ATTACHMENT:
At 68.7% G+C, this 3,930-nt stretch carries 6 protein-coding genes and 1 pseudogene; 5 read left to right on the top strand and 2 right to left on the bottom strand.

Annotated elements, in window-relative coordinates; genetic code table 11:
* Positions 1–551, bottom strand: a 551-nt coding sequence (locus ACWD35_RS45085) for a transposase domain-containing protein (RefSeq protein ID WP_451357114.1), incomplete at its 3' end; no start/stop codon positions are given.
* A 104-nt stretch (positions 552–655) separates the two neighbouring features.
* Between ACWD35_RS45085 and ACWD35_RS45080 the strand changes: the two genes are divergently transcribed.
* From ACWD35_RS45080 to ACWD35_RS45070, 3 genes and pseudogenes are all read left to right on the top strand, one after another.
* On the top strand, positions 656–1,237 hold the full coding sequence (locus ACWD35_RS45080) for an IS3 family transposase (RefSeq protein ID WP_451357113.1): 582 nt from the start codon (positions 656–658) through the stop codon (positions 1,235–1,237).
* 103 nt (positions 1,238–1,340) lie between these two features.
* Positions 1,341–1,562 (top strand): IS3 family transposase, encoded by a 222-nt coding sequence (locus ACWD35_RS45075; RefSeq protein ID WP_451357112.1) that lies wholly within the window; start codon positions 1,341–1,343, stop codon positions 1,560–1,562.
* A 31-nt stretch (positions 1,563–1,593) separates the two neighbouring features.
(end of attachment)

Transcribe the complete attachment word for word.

At 68.7% G+C, this 3,930-nt stretch carries 6 protein-coding genes and 1 pseudogene; 5 read left to right on the top strand and 2 right to left on the bottom strand.

Annotated elements, in window-relative coordinates; genetic code table 11:
* Positions 1–551, bottom strand: a 551-nt coding sequence (locus ACWD35_RS45085) for a transposase domain-containing protein (RefSeq protein ID WP_451357114.1), incomplete at its 3' end; no start/stop codon positions are given.
* A 104-nt stretch (positions 552–655) separates the two neighbouring features.
* Between ACWD35_RS45085 and ACWD35_RS45080 the strand changes: the two genes are divergently transcribed.
* From ACWD35_RS45080 to ACWD35_RS45070, 3 genes and pseudogenes are all read left to right on the top strand, one after another.
* On the top strand, positions 656–1,237 hold the full coding sequence (locus ACWD35_RS45080) for an IS3 family transposase (RefSeq protein ID WP_451357113.1): 582 nt from the start codon (positions 656–658) through the stop codon (positions 1,235–1,237).
* 103 nt (positions 1,238–1,340) lie between these two features.
* Positions 1,341–1,562 (top strand): IS3 family transposase, encoded by a 222-nt coding sequence (locus ACWD35_RS45075; RefSeq protein ID WP_451357112.1) that lies wholly within the window; start codon positions 1,341–1,343, stop codon positions 1,560–1,562.
* A 31-nt stretch (positions 1,563–1,593) separates the two neighbouring features.